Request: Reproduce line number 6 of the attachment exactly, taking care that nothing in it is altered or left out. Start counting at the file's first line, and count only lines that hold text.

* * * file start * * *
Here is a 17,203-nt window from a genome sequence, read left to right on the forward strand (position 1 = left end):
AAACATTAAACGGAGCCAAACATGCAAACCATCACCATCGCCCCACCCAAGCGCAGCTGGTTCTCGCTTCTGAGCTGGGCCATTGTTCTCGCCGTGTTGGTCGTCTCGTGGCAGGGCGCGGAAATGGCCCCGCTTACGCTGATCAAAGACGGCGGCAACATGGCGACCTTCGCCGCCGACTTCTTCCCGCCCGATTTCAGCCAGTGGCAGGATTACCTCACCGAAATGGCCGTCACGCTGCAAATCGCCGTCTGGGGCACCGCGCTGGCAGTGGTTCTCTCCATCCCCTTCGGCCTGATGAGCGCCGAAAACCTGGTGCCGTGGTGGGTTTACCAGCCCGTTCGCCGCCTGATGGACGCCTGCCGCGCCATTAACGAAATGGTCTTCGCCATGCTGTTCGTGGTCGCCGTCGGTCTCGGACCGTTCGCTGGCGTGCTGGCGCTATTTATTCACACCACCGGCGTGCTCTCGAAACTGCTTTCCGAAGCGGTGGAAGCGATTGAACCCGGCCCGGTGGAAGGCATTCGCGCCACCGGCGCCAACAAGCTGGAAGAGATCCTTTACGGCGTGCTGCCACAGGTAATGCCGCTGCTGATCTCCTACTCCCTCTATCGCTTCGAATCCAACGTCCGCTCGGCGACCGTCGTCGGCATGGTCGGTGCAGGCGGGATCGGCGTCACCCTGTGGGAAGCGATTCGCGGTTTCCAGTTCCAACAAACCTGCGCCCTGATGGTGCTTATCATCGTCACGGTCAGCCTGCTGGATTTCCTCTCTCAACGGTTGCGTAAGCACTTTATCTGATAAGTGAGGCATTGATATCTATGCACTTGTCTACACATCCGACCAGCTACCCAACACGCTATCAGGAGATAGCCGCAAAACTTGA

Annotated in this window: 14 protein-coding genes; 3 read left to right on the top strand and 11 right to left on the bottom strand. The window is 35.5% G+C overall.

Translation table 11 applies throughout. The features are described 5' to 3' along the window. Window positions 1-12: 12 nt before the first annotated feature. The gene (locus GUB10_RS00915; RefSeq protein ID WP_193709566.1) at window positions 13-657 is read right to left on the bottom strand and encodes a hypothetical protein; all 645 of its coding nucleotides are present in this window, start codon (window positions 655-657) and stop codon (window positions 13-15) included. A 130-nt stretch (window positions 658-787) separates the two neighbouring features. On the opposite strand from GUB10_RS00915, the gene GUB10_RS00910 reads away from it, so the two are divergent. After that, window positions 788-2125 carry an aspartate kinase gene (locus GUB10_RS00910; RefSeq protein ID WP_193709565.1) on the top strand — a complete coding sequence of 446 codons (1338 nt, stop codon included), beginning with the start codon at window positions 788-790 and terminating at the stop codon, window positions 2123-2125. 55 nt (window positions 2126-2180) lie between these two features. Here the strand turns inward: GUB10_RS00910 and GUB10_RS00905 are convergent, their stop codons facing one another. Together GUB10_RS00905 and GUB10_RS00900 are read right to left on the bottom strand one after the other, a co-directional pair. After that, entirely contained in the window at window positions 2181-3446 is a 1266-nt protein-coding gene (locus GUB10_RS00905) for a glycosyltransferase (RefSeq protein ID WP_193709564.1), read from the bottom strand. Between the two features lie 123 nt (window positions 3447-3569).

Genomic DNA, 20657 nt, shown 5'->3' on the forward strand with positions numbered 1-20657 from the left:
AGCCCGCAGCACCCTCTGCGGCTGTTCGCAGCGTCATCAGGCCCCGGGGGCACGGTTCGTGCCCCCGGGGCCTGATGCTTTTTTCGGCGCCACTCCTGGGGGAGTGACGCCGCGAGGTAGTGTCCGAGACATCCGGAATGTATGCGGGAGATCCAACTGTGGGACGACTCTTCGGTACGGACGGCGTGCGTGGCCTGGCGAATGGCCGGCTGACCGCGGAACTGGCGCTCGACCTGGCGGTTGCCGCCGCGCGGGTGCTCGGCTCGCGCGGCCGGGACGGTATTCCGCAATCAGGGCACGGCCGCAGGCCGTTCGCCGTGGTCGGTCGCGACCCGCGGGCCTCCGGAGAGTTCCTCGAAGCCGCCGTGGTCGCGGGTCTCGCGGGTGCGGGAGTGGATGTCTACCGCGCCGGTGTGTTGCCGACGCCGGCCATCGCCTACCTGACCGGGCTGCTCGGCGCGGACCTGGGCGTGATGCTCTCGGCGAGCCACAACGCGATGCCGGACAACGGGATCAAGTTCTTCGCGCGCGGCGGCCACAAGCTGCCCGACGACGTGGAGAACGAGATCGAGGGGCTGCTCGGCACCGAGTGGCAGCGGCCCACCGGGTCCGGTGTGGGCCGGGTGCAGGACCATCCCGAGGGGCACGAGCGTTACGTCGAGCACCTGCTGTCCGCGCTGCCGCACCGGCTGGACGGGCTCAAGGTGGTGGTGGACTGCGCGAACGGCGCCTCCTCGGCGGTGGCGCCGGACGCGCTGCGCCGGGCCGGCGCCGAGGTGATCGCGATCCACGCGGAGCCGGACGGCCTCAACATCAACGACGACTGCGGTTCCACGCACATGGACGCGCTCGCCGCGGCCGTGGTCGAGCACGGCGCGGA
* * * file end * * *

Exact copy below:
AGCCCGCAGCACCCTCTGCGGCTGTTCGCAGCGTCATCAGGCCCCGGGGGCACGGTTCGTGCCCCCGGGGCCTGATGCTTTTTTCGGCGCCACTCCTGGGGGAGTGACGCCGCGAGGTAGTGTCCGAGACATCCGGAATGTATGCGGGAGATCCAACTGTGGGACGACTCTTCGGTACGGACGGCGTGCGTGGCCTGGCGAATGGCCGGCTGACCGCGGAACTGGCGCTCGACCTGGCGGTTGCCGCCGCGCGGGTGCTCGGCTCGCGCGGCCGGGACGGTATTCCGCAATCAGGGCACGGCCGCAGGCCGTTCGCCGTGGTCGGTCGCGACCCGCGGGCCTCCGGAGAGTTCCTCGAAGCCGCCGTGGTCGCGGGTCTCGCGGGTGCGGGAGTGGATGTCTACCGCGCCGGTGTGTTGCCGACGCCGGCCATCGCCTACCTGACCGGGCTGCTCGGCGCGGACCTGGGCGTGATGCTCTCGGCGAGCCACAACGCGATGCCGGACAACGGGATCAAGTTCTTCGCGCGCGGCGGCCACAAGCTGCCCGACGACGTGGAGAACGAGATCGAGGGGCTGCTCGGCACCGAGTGGCAGCGGCCCACCGGGTCCGGTGTGGGCCGGGTGCAGGACCATCCCGAGGGGCACGAGCGTTACGTCGAGCACCTGCTGTCCGCGCTGCCGCACCGGCTGGACGGGCTCAAGGTGGTGGTGGACTGCGCGAACGGCGCCTCCTCGGCGGTGGCGCCGGACGCGCTGCGCCGGGCCGGCGCCGAGGTGATCGCGATCCACGCGGAGCCGGACGGCCTCAACATCAACGACGACTGCGGTTCCACGCACATGGACGCGCTCGCCGCGGCCGTGGTCGAGCACGGCGCGGA